Mary CHAPPLE, Plaintiff and Respondent, v. BIG BEAR SUPER MARKET NO. 3 et al., Defendants and Appellants.
Mary Chapple's suit sought damages for breach of contract and negligence against Big Bear Super Market No. 3 (Big Bear) and Robert Petrich. Big Bear contracted to build a theatre for Chapple. Chapple charged Big Bear, without her consent, reduced the capacity of air conditioning equipment from the contract specified 20.43 tons to an inadequate 8-ton output. After a nonjury trial, the court awarded $11,180 damages plus attorney fees and costs against both defendants.
On appeal Big Bear and Petrich (1) attack the adequacy of the court's findings to support the judgment, (2) suggest they were charged with improper items of damage, (3) assert trial court failure to consider Chapple's duty to mitigate damages, and (4) contend Petrich was not a proper defendant.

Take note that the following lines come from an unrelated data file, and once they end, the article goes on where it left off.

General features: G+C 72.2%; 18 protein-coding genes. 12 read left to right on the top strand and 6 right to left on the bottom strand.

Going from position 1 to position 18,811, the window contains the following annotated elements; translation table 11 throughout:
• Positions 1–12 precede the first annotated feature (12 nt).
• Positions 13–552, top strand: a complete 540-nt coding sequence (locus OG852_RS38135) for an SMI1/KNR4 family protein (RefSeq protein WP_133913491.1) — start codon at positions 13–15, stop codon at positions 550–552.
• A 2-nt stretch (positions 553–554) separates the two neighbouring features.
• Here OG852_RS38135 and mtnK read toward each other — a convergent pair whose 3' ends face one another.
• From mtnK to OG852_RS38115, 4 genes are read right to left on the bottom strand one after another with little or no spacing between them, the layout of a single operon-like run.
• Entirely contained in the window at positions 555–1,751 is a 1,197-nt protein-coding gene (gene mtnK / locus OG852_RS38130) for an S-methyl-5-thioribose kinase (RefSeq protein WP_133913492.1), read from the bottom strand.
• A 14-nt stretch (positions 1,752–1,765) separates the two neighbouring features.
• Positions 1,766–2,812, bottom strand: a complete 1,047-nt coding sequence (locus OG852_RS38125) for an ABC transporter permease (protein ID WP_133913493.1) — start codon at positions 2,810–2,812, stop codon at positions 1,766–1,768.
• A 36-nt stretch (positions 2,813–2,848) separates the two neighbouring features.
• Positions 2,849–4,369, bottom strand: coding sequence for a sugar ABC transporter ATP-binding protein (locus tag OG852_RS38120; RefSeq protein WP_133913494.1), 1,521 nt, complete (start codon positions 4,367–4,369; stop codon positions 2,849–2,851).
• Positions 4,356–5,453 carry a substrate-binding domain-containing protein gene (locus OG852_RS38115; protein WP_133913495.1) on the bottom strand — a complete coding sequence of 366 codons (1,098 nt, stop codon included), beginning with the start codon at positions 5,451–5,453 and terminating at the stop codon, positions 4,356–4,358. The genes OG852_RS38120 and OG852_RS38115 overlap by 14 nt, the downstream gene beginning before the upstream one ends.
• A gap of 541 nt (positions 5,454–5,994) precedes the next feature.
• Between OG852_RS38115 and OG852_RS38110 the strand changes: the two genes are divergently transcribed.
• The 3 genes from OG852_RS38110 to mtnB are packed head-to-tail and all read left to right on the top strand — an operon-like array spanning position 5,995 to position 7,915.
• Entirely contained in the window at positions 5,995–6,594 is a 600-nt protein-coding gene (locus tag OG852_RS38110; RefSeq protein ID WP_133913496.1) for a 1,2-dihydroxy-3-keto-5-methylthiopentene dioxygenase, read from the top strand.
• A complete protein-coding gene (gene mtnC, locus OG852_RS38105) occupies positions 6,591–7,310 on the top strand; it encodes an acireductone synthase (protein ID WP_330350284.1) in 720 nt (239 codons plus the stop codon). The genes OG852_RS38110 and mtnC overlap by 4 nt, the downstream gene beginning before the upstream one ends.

Chapple owned unimproved property upon which Petrich, a real estate broker, suggested a movie theatre would provide a lucrative business venture. After several discussions, Petrich put Chapple in touch with Mr. Cooper and Mr. Bilton, two men experienced in theatre franchises, and introduced her to Dan Rodriques as a prospective long-term tenant to rent and operate the movie house. Hal Wolfe, an architect recommended by Petrich, was retained by her and drafted plans for the theatre. A 15-year lease was negotiated and entered into with Rodriques.